We should live a life of forgiveness, love and sacrifice

As we rejoice with Christians all over the world on this most important occasion, there is a lot in the Easter story that resonates not only for them but indeed for all humanity. The sacrifice, love and mercy that the death and resurrection of Jesus Christ exemplified are some of the enduring values that transcend doctrine and they are worthy to be reflected upon by all Nigerians, especially in a season like this.

More than at any other period in history, this Easter provides an opportunity for Nigerians to identify some common values from which to build a new national order as we respond to the threat of the rhetoric of hate and all forms of incitement to violence that are increasingly being given voice in our country. Easter indeed demands that we all rise above bitterness by becoming beacons of hope and peace wherever we find ourselves. Besides, we need to erect effective bulwarks against corruption in all its manifestations while shunning unbridled individualism.

We must restore the power of moral indignation in Nigeria. We cannot continue to live in a society where most citizens cannot afford the basic necessities of life. To address that challenge, we must raise the standards of public conduct, at all levels. As St. Francis De Sales reminds us, “If you are inclined to avarice, think of its folly; it makes us slaves to that which was intended to serve us. Remember how we must leave everything when we die; perhaps those who get our wealth then will only squander it, and even to their ruin”.

It is therefore important to pause and reflect on the central mystery of Easter which is about the sacrifice of Jesus Christ on the Cross so that adherents of the faith would enjoy the blessing of joy on earth and the promise of eternal life. Unfortunately, we are well aware that, just like Christmas, Easter celebrations have not only become mundane but have also taken on traditions that sometimes seem to overshadow the real essence of the season.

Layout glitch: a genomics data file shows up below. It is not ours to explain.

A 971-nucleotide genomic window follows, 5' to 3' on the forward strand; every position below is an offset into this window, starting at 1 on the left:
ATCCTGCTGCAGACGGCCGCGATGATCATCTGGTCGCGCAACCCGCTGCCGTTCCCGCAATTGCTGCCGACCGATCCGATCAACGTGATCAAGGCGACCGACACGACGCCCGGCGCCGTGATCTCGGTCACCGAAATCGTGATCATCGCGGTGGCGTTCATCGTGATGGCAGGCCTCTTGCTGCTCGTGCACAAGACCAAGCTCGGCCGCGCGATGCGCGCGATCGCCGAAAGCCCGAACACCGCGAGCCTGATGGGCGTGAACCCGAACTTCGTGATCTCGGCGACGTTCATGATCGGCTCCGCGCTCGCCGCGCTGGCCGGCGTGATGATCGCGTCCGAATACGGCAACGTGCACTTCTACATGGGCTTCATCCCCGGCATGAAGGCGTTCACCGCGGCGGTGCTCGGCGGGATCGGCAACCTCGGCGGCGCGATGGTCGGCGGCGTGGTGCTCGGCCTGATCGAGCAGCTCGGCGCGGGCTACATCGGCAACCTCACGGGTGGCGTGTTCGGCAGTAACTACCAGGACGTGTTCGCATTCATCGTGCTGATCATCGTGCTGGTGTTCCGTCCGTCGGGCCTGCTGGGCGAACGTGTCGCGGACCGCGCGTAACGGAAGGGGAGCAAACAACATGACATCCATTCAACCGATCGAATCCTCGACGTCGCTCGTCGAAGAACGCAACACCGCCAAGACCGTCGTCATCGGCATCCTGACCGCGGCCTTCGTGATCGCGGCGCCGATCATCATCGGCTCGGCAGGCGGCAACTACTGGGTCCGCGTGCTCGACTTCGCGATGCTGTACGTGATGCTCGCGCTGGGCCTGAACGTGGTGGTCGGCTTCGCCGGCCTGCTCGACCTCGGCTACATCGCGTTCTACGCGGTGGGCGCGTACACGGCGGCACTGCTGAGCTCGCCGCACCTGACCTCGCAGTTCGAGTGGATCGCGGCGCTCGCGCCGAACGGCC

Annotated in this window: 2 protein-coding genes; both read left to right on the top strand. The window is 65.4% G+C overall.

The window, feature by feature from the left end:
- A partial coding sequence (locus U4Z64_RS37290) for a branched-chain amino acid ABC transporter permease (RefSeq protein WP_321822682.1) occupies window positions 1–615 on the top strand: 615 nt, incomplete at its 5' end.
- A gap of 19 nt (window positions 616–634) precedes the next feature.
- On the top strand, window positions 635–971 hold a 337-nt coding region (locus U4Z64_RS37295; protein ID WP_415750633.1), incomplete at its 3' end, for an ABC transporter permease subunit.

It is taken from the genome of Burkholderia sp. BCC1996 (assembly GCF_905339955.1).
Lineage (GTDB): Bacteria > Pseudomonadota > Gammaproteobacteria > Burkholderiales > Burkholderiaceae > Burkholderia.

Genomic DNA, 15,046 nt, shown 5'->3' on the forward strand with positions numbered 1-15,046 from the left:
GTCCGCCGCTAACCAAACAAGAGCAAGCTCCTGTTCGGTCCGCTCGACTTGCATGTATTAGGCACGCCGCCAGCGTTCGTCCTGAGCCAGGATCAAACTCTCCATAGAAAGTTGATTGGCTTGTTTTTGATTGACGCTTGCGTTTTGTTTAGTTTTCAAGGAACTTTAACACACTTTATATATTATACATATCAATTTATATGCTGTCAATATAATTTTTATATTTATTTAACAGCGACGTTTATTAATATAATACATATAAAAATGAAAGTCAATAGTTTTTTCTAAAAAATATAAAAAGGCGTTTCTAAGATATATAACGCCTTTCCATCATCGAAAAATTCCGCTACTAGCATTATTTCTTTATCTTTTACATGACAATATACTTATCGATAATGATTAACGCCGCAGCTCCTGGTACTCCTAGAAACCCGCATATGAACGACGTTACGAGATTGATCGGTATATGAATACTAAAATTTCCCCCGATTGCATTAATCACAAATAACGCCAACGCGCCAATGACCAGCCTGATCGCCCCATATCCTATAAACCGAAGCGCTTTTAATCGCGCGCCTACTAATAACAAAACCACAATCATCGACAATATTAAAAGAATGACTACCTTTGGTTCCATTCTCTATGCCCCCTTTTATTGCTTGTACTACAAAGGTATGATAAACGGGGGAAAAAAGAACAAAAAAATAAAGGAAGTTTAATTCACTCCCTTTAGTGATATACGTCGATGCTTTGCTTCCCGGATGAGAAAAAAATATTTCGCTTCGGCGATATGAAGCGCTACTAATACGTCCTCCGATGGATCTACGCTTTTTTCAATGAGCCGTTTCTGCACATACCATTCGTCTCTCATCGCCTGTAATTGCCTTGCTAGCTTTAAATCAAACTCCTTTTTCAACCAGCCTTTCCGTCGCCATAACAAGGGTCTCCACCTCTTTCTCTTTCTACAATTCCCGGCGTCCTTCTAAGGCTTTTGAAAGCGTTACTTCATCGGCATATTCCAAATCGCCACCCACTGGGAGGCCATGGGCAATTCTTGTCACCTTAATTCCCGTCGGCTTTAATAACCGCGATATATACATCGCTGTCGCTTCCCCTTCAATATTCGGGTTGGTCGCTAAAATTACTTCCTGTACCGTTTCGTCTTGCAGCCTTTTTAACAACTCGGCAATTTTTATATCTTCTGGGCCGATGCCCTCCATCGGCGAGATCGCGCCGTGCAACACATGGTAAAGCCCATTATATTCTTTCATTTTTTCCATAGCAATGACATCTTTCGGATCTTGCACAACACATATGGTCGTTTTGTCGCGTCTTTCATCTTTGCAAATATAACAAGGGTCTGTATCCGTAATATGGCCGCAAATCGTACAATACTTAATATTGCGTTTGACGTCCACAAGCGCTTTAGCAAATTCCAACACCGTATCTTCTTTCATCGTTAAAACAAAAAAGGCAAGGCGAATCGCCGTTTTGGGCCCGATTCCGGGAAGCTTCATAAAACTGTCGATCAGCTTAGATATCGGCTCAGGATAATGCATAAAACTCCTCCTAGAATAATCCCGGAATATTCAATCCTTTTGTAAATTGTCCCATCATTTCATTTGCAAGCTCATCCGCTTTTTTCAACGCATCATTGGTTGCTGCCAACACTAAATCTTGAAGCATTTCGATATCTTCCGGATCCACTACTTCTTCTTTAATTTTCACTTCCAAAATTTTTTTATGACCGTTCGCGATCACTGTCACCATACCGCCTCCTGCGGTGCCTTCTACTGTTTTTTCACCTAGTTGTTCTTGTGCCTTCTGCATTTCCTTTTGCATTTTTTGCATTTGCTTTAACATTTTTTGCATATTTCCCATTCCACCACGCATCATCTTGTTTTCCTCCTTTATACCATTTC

Instructively, Christians stake their eternal destiny on the message of Easter which is about the resurrection of Jesus Christ who demonstrated a remarkable form of servant leadership, by washing the feet of His disciples in the days preceding His death on the cross. It is only when those in authority, at all levels, adopt this selfless attitude that they can focus attention on citizens, their safety and welfare as well as on the optimal allocation of scarce resources and the effective implementation of policies for service delivery to the greater good of our society.

In this holy season, the enduring message of love can be transmitted by sharing with the less privileged of our society not only material possessions but also through simple gestures like kind words and sincere smiles. That is where we fail most miserably in Nigeria. And the tragedy of that failure can be seen in the poverty and deprivation of majority of our people. But to the extent that with Easter, death did not get the final word and an empty tomb was not the end of the story, there is still much more that we can all do and hope for in Nigeria.

As we therefore mark the triumph of the risen Christ, people in authority, at all levels in our country, must begin to imbibe the lessons of Easter. Jesus Christ is such an eloquent testimony to the virtue of selfless service to the people. Throughout His earthly sojourn, He lived among the people, spent His whole life with them and shared in their anxieties, hopes and aspirations. He fed the hungry, healed the sick, consoled the sorrowful and wept for the dead. He remains a model for those who would lead, especially at a time when human miseries continue to worsen.
As the message of a resurrected Jesus Christ continues to give hope, peace and strength to people around the world, we wish all our Christian readers a very happy Easter.

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Easter demands that we all rise above bitterness by becoming beacons of hope and peace wherever we find ourselves. Besides, we need to erect effective bulwarks against corruption in all its manifestations while shunning unbridled individualism